5.3 Keeping the participants focused

In this section, we show how Ketso helped to keep the participants focused on what they thought was important, as well as how the features of Ketso helped avoid the pitfalls of the "magnification effect" (CAREY, 1995; see Section 3). [38]

We begin by showing how the teachers gravitated towards something they clearly liked to talk about. In Extract 3, the teachers are looking at positive impacts of using technology. Hanan has just read one of her yellow leaves ("improve the level of performance"; Turn 1), and the interaction shifts from this to Hanan's next yellow leaf ("collaboration between adults and children"; Turn 3). Here we can see "topic drift" (HOBBS, 1990); there is an opportunity to contrast what teachers might learn from their students ("Now, I like to search for new [software] programs to learn"; Turn 3), and what they might learn from official training events ("The other day we went to a training session"; Turn 3). Note how Hanan's "honestly it was..." at the end of Turn 3 is completed by Sara's "really bad" in Turn 4. Broadly speaking, there was a shared dislike of official training events, and Hanan proceeds to point out a problem with such training events (Turn 5). At this point, the discussion had drifted away from the focus on "positive impacts" (i.e., yellow leaves). Ketso gives the facilitator useful tools to manage a situation like this. In this instance, the researcher reminded the participants that the focus was on the yellow leaves (Turn 6), and quickly handed Hanan a grey leaf on which she could record her dissatisfaction with the official training (Turn 6). This ensured that Hanan would have a later opportunity to voice her grievance. The other participants were clearly in support of this systematic way of working (Lamia and Ghada, Turns 7 and 8), and the interaction quickly returned to the focus on positive impacts (Turn 9).

Turn

Speaker

Focus Group Dialogue

1

Hanan

I wrote "Improve the level of performance." I noticed that technology increased the sense of collaboration between us as teachers. If one teacher learns a new technology skill, she will train the rest of us in how to use it.

2

Lamia

Also, it decreased the gap between us and our students.

3

Hanan

Yes, Lamia and I learned something from one of our students. I wrote "collaboration between adults and children." Now, I like to search for new [software] programs to learn. The other day we went to a training session about using a specific program; honestly, it was ...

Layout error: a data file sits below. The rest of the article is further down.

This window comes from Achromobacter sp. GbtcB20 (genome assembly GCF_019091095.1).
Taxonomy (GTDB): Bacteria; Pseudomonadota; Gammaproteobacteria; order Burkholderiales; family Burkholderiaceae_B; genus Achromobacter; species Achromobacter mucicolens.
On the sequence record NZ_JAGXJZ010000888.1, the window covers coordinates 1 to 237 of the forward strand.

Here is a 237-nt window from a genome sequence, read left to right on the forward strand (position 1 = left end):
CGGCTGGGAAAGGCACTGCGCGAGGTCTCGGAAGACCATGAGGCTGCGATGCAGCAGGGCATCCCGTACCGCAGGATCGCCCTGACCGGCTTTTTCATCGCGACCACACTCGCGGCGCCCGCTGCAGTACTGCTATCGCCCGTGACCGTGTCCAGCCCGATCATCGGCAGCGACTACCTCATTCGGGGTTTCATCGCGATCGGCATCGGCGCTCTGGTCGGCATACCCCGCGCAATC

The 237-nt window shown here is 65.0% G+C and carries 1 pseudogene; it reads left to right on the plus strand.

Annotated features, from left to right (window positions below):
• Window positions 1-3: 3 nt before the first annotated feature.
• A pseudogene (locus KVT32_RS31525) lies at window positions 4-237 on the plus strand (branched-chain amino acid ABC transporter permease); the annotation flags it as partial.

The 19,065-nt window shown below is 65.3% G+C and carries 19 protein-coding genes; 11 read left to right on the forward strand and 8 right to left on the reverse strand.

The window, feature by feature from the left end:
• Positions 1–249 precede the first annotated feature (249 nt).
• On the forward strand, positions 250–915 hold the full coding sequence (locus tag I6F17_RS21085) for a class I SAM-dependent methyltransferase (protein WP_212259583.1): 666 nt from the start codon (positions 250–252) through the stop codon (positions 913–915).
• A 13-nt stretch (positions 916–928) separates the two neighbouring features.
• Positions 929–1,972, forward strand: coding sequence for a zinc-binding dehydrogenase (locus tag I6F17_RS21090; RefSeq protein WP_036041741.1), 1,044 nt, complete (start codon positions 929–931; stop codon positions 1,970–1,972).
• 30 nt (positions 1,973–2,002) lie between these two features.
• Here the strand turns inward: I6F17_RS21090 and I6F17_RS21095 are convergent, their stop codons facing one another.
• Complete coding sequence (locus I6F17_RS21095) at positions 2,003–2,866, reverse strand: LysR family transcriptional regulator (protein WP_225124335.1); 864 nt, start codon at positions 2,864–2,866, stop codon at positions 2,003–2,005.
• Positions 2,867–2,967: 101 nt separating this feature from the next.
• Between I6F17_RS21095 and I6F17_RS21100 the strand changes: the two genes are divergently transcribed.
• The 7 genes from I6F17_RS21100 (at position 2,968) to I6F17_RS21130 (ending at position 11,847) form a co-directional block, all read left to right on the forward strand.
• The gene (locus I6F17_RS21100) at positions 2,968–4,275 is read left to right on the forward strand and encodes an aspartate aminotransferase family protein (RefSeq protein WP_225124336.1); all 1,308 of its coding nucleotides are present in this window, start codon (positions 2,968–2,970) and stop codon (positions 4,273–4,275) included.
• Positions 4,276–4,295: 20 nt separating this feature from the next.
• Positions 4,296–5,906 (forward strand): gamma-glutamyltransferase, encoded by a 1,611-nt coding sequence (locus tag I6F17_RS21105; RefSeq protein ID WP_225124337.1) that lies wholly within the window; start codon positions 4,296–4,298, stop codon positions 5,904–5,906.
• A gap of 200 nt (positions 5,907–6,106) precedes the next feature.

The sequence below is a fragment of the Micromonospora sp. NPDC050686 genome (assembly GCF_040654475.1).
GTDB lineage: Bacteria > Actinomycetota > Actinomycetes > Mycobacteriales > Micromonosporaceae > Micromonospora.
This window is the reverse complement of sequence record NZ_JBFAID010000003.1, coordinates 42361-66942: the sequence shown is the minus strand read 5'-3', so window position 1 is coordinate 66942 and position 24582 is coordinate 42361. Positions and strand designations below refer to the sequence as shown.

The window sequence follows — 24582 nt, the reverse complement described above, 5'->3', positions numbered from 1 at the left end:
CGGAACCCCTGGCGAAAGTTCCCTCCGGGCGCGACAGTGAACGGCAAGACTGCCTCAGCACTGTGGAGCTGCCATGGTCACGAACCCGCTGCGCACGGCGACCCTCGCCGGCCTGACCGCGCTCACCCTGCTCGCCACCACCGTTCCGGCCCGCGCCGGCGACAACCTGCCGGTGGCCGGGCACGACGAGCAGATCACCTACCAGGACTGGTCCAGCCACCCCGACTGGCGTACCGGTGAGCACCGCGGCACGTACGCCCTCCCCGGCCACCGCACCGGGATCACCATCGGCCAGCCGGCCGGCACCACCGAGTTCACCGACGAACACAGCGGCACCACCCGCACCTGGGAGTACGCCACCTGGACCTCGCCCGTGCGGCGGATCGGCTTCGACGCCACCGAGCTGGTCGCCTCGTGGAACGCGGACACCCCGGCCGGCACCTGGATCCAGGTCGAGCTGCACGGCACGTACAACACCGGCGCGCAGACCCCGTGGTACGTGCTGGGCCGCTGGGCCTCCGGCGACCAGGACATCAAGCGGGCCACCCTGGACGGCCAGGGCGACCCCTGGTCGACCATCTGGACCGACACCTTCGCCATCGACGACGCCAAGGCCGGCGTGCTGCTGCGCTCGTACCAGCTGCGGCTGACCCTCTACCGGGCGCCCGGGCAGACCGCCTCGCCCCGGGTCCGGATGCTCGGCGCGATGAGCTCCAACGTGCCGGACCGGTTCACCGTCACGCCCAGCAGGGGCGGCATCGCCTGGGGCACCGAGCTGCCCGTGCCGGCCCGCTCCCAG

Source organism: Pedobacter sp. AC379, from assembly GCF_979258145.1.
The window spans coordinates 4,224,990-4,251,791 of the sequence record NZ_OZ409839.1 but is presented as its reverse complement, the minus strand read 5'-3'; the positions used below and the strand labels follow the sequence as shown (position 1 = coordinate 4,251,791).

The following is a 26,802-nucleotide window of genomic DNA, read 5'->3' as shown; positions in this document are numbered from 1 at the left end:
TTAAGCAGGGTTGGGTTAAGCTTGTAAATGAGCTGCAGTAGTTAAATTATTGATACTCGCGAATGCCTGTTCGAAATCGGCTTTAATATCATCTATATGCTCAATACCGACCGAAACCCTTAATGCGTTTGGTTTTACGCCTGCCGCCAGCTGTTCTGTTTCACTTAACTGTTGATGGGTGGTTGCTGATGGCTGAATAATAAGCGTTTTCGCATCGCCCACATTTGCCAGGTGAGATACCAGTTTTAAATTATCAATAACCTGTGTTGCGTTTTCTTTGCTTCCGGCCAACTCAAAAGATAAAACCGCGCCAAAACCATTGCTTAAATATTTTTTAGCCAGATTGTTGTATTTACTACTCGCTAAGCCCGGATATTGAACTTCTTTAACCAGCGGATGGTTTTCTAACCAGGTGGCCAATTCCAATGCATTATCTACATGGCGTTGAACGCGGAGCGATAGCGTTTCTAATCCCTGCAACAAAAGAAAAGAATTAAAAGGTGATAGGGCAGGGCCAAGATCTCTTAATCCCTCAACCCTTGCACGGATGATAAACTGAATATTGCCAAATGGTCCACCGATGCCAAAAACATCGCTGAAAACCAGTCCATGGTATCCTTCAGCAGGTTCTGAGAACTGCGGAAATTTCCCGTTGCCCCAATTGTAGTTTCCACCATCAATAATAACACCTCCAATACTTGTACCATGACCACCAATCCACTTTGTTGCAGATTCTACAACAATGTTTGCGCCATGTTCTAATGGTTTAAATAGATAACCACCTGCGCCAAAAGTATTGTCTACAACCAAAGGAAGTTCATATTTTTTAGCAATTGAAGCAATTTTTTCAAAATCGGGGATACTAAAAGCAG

4

Sara

... really bad.

5

Hanan

We didn't take from it the outcomes that we were supposed to learn and achieve; all the trainer did was talk and talk.

6

Researcher

Okay Hanan, now you have started to mention training challenges. Take a Grey Leaf to write down the point that you just raised. We will discuss it in a while.

7

Lamia

Wait, wait Hanan ...

8

Ghada

Write it down Hanan ...

9

Researcher

Okay, what other advantages did you write down?

Extract 3 [39]

Extract 4 is from later in the session, when the focus was on challenges (grey leaves), and sees the participants returning to the topic of official training events. Their shared dislike for these events may have contributed to the liveliness of the discussion, and we see early signs of the magnification effect (CAREY, 1995). Some of the contributions did include new information, but there is also repetition (italics in Extract 4). This repetition seemed to magnify the points made. Moreover, the use of "also" at the start of Turns 7 (Ghada) and 8 (Sara) shows an eagerness to add additional negative observations.

Turn

Speaker

Focus Group Dialogue

1

Lamia

... like "the training." You find yourself going to the training without benefiting from it. The trainers don't know how to deliver the information.

2

Ghada

Maybe the trainer is not qualified enough to give the training

3

Lamia

Yes, you find some trainers don't have the skills to deliver the information they are meant to be providing.

4

Ghada

They have to prepare good trainers to be able to deliver the information.

5

Hanan

Not everyone can train others

6

Solafa

On one occasion, I went to a training session, but didn't benefit from it because the trainer didn't know how to deliver the information to us. It was a waste of time.

7

Ghada

Also, the huge number of teachers at one training event.

8

Sara

Also the time that the training is held is not always suitable. We have our classes and curriculum to finish, and it is very bad practice to take a teacher out of the classroom to undertake training during school hours.

Extract 4 [40]